The Workplace Transformed: Is “Quiet Quitting” Part of the Aftermath of the Global COVID-19 Pandemic?

quiet-quittingThanks to a recent TikTok trend, young professionals have sparked a new workplace practice to establish boundaries and prevent hustle culture. Dubbed “quiet quitting,” the phrase generally refers to coasting through your job. However, it’s apparent that the trend is driven by a handful of separate-but-similar motivators.

Quiet quitting doesn’t refer to an employee’s resignation. Rather, some say it entails putting in minimal effort at work rather than striving for more. Others, such as therapist Nedra Glover Tawwab, claim it’s a way to set boundaries with employers – such as asking for more pay to go along with additional responsibilities. 

While quiet quitting may have different motivations, it can generally be defined as doing what’s expected, and nothing more. When asked whether quiet quitting qualifies as underachieving, employment mediator and workplace author and influencer Angela Reddock Wright sees it as a line drawn in the sand: “Some see it as underachieving, but many employees are perfectly fine with not speaking up much during company meetings and generally doing the minimum requirements of their role.”

However, naysayers see the quiet quitting trend as a catalyst for laziness and lacking performance – even if minimum job requirements are being met. According to Reddock-Wright, this may not be especially true, but quiet quitting isn’t exactly helpful either, “Easing workplace stress by passively quiet quitting won’t offer genuine job satisfaction – finding a better suited role and environment will.” 

Now, with countrywide productivity on the decline and rumors of an economic downturn, employers are majorly concerned that this “quiet quitting” phase will affect productivity levels. Rather than worrying about this seemingly dangerous trend, employers should see it as an opportunity to revive morale. Reddock-Wright says, “Re-engaging employees, asking what truly drives their work, and giving them more control over work-life balance could be the answer to keeping on-the-fence employees on board during this critical time.”

As for employees, Reddock-Wright stresses that quiet quitters may need to seek out a better fit: “With a job that fulfills you, a manager that respects you, and a company that appreciates you, the quiet quitting mindset can be prevented.” Instead of putting in minimal effort at an unfulfilling workplace, Reddock-Wright suggests seeking out a position that naturally motivates you to do your best work. 

To delve into this subject more, be sure to pick up a copy of Reddock-Wright’s latest book – The Workplace Transformed: 7 Crucial Lessons from the Global Pandemic –

You can also visit Reddock-Wright’s blog for more workplace insights like this.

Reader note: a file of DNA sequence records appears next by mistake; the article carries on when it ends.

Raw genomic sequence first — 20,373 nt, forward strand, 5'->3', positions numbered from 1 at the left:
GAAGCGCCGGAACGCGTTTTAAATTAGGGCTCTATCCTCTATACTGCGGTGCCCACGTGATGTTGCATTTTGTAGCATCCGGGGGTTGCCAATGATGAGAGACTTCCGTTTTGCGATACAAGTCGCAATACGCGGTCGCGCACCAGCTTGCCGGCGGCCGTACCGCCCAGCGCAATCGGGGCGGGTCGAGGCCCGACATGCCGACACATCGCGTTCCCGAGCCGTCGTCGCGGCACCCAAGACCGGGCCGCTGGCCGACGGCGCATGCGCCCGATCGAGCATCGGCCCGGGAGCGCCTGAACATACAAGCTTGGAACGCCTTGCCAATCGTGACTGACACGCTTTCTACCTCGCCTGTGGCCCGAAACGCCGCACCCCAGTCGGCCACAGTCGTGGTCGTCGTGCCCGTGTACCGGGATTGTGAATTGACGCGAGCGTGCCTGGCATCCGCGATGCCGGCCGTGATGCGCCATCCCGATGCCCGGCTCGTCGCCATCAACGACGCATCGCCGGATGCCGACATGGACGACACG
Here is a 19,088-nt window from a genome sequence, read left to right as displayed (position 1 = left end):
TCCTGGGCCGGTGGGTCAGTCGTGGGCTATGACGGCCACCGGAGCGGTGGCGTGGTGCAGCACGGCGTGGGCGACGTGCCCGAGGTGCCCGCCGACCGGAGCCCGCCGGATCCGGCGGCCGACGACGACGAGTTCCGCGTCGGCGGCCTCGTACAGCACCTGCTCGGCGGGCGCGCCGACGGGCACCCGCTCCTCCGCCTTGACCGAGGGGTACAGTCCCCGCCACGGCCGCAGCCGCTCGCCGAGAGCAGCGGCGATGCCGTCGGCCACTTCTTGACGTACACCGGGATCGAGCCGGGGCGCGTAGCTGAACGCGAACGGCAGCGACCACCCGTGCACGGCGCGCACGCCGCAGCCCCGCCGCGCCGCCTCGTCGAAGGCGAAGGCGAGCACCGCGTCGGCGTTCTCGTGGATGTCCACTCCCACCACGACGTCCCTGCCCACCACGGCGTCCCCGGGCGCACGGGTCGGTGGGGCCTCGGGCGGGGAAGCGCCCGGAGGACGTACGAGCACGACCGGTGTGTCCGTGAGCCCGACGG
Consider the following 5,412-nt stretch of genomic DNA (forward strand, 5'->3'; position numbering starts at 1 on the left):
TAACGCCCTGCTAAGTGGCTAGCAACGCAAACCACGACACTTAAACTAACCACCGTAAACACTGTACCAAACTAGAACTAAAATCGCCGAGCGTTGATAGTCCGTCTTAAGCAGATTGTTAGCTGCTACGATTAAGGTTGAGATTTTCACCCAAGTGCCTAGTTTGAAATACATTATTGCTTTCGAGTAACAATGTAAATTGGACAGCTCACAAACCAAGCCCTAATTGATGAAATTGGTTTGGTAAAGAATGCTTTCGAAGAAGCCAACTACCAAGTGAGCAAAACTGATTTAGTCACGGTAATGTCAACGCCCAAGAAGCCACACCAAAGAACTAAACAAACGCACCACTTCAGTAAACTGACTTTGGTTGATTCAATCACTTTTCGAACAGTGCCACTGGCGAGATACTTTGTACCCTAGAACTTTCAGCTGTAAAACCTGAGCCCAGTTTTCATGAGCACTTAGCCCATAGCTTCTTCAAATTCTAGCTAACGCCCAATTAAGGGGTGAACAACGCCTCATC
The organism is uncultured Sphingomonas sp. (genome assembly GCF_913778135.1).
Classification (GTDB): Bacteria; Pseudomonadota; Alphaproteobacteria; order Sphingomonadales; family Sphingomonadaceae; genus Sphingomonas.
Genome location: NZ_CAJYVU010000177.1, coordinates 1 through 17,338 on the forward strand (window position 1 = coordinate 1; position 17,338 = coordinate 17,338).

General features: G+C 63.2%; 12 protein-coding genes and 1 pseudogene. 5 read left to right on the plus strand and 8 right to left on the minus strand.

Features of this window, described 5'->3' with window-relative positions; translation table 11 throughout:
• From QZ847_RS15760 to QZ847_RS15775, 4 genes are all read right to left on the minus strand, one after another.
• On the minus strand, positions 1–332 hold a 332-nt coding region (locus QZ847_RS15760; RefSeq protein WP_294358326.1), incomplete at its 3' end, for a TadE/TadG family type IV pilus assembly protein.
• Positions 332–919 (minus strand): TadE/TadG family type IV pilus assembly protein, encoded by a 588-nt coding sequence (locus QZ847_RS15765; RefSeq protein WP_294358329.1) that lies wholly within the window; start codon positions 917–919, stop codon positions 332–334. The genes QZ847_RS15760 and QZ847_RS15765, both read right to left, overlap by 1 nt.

Be sure to follow Reddock-Wright on Facebook and Instagram @iamangelareddockwright, LinkedIn at, and tune in to her weekly radio show, KBLA Talk 1580’s Legal Lens with Angela Reddock-Wright each Saturday and Sunday at 11 am PST, or catch past episodes on   You can learn more about the radio show here –

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Experienced Employment Law Attorney, Mediator, Arbitrator, Investigator, Legal and Media Commentator 

Twice-named a U.S. News Best Lawyer in America for employment and labor law, Angela Reddock-Wright is an employment and labor law attorney, mediator, arbitrator, and certified workplace and Title IX investigator (AWI-CH) in Los Angeles, CA. Known as the “Workplace Guru,” Angela is an influencer and leading authority on employment, workplace/HR, Title IX, hazing, and bullying issues. Furthermore, she’s been named a “Top 50 Woman Attorney” in California by Super Lawyers, a “Top California Employment Lawyer” by the Daily Journal and one of Los Angeles’ “Most Influential Minority and Women Attorneys” by the Los Angeles Business Journal.

Angela is a regular legal and media commentator and analyst and has appeared on such media outlets as Good Morning America, Entertainment Tonight, Law and Crime with Brian Ross, Court TV, CNN, NewsNation, ABC News, CBS News, Fox 11 News, KTLA-5, the Black News Channel, Fox Soul – The Black Report, NPR, KPCC, Airtalk-89.3, KJLH Front Page with Dominique DiPrima, the New York Times, the Washington Post, the LA Times,, Yahoo! Entertainment, People Magazine, Essence Magazine, the Los Angeles Sentinel, LA Focus, Daily Journal, Our Weekly and the Wave Newspapers.

Angela is a member of the panel of distinguished mediators and arbitrators with Judicate West, a California dispute resolution company. She also owns her own dispute resolution law firm, the Reddock Law Group of Los Angeles, specializing in the mediation, arbitration, and investigation of employment discrimination, harassment, retaliation, and other workplace claims, along with Title IX, sexual harassment, assault, and misconduct conduct cases, along with hazing and bullying cases in K-12 schools, colleges and universities, fraternities and sororities; fire, police and other public safety agencies and departments; and other private and public sector workplaces.

For more information regarding resources for employers, businesses, and employees during this time, connect with Angela on LinkedIn for new updates, or contact her here. You may also follow her on Instagram.

This communication is not legal advice. It is educational only. For legal advice, consult with an experienced employment law attorney in your state or city.

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